The festival is the ultimate party. So it made sense when the idea sparked at a bonfire party at my house that as a party maven, I ought to take it on. The fact that no one else had done this before (here) was practically unbelievable to me, even now. All over town (and now the country) I started telling the story, asking questions, and getting referrals.
Here’s what I’ve learned:
#1 It’s who you know
It was humbling to discover how many people I did know through other people, that everyone in the world could be available to me, and that I would just have to do the work to get a hold of them to get this show on the road.
What has taken the most time is dividing the people fit for the job from those that are not. Especially when the job itself is undefined. Enter the advice of lots of people who have experience in the festival and music industry.
The Seven Sounds team is comprised of members from all over the country: Washington, Oregon, California, Montana, New York, and Tennessee.
#2 Be a good person
Creating and maintaining relationships is the most important thing in the world. I present the Seven Sounds vision and qualify people every single day. I’m looking for people that have the same beliefs, which means that I sometimes turn away people with experience. Some motivations can run counter to the Seven Sounds vision and it is my primary job to protect the vision at all costs.
Once I have commitments and agreements in place, I maintain relationships by making myself available to connect with individuals regularly for the purpose of understanding what they care about so I may map them to exactly that and check-in as things may have changed.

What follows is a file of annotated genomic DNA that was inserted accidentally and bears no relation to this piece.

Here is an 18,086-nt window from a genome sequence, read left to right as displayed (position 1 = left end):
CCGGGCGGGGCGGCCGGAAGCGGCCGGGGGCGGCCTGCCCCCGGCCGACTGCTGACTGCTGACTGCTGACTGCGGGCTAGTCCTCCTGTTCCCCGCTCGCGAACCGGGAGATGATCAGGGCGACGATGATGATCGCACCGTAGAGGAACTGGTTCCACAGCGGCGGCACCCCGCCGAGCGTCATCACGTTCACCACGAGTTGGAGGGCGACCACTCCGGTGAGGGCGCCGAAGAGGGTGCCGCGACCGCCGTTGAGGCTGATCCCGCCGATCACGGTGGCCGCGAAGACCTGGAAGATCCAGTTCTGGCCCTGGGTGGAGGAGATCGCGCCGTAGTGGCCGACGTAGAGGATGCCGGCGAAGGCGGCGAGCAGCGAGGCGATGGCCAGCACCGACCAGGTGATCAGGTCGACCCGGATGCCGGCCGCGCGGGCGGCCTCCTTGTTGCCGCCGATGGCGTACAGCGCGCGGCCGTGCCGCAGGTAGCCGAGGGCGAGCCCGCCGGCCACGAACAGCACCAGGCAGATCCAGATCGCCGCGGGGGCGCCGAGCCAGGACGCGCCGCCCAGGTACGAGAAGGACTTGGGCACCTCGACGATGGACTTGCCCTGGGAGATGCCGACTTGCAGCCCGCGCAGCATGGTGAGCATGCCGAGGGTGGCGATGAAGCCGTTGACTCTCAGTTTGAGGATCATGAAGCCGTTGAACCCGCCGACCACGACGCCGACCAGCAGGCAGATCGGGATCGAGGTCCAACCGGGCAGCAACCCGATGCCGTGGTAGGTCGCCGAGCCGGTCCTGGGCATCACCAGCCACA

Identifying best-fit coverage for holes in the operation plan on an on-going basis provides for a well-run production. Who doesn’t want to be a part of that? 🙂
#3 Always make decisions
The two failures I’ve identified are: 1) not making a decision and 2) not doing the work. Wise idioms to lead by: Do or do not, there is no try. Piss or get off the pot. Cut the mustard.
The hardest decision to make as a leader is when to step aside and let others lead. Great leaders understand that the best solutions are bigger than one person’s way, that it’s not about them, and that a dream team provides a mutuality and reciprocity one can trust to bring the thing to fruition beyond any one members’ wildest dreams.
How do you make the team of your dreams? When was the last time you were a part of one and what features made it so?
“Teamwork makes the dream work, but a vision becomes a nightmare when the leader has a big dream and a bad team.” -John Maxwell